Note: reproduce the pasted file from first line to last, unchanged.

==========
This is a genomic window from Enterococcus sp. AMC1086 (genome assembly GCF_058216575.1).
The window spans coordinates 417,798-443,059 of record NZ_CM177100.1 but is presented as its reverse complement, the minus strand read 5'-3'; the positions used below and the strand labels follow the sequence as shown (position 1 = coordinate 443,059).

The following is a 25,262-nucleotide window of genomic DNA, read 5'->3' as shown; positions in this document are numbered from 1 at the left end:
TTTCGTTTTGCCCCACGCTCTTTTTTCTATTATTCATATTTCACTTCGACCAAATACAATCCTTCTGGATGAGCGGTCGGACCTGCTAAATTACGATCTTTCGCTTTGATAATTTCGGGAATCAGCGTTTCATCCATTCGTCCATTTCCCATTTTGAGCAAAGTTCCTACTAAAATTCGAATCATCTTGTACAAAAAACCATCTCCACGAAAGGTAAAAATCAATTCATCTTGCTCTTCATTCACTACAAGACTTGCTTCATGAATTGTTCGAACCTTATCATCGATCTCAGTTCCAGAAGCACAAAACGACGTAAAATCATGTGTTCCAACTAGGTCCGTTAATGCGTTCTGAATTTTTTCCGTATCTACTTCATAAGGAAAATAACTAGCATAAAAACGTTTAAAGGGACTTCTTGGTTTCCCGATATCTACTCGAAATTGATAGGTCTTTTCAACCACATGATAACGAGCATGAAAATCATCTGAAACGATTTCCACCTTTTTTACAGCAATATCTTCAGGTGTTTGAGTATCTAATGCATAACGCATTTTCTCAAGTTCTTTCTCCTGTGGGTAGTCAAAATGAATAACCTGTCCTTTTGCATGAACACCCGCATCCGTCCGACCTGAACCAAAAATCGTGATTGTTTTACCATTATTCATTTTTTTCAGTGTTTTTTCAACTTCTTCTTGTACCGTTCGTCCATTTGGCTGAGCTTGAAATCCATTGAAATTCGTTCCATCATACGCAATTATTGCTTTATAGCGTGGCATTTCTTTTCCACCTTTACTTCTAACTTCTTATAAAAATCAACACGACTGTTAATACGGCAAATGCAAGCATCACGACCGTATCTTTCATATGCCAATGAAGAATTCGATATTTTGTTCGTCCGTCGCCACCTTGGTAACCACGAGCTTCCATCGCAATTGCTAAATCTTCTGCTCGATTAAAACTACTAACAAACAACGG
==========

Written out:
This is a genomic window from Enterococcus sp. AMC1086 (genome assembly GCF_058216575.1).
The window spans coordinates 417,798-443,059 of record NZ_CM177100.1 but is presented as its reverse complement, the minus strand read 5'-3'; the positions used below and the strand labels follow the sequence as shown (position 1 = coordinate 443,059).

The following is a 25,262-nucleotide window of genomic DNA, read 5'->3' as shown; positions in this document are numbered from 1 at the left end:
TTTCGTTTTGCCCCACGCTCTTTTTTCTATTATTCATATTTCACTTCGACCAAATACAATCCTTCTGGATGAGCGGTCGGACCTGCTAAATTACGATCTTTCGCTTTGATAATTTCGGGAATCAGCGTTTCATCCATTCGTCCATTTCCCATTTTGAGCAAAGTTCCTACTAAAATTCGAATCATCTTGTACAAAAAACCATCTCCACGAAAGGTAAAAATCAATTCATCTTGCTCTTCATTCACTACAAGACTTGCTTCATGAATTGTTCGAACCTTATCATCGATCTCAGTTCCAGAAGCACAAAACGACGTAAAATCATGTGTTCCAACTAGGTCCGTTAATGCGTTCTGAATTTTTTCCGTATCTACTTCATAAGGAAAATAACTAGCATAAAAACGTTTAAAGGGACTTCTTGGTTTCCCGATATCTACTCGAAATTGATAGGTCTTTTCAACCACATGATAACGAGCATGAAAATCATCTGAAACGATTTCCACCTTTTTTACAGCAATATCTTCAGGTGTTTGAGTATCTAATGCATAACGCATTTTCTCAAGTTCTTTCTCCTGTGGGTAGTCAAAATGAATAACCTGTCCTTTTGCATGAACACCCGCATCCGTCCGACCTGAACCAAAAATCGTGATTGTTTTACCATTATTCATTTTTTTCAGTGTTTTTTCAACTTCTTCTTGTACCGTTCGTCCATTTGGCTGAGCTTGAAATCCATTGAAATTCGTTCCATCATACGCAATTATTGCTTTATAGCGTGGCATTTCTTTTCCACCTTTACTTCTAACTTCTTATAAAAATCAACACGACTGTTAATACGGCAAATGCAAGCATCACGACCGTATCTTTCATATGCCAATGAAGAATTCGATATTTTGTTCGTCCGTCGCCACCTTGGTAACCACGAGCTTCCATCGCAATTGCTAAATCTTCTGCTCGATTAAAACTACTAACAAACAACGG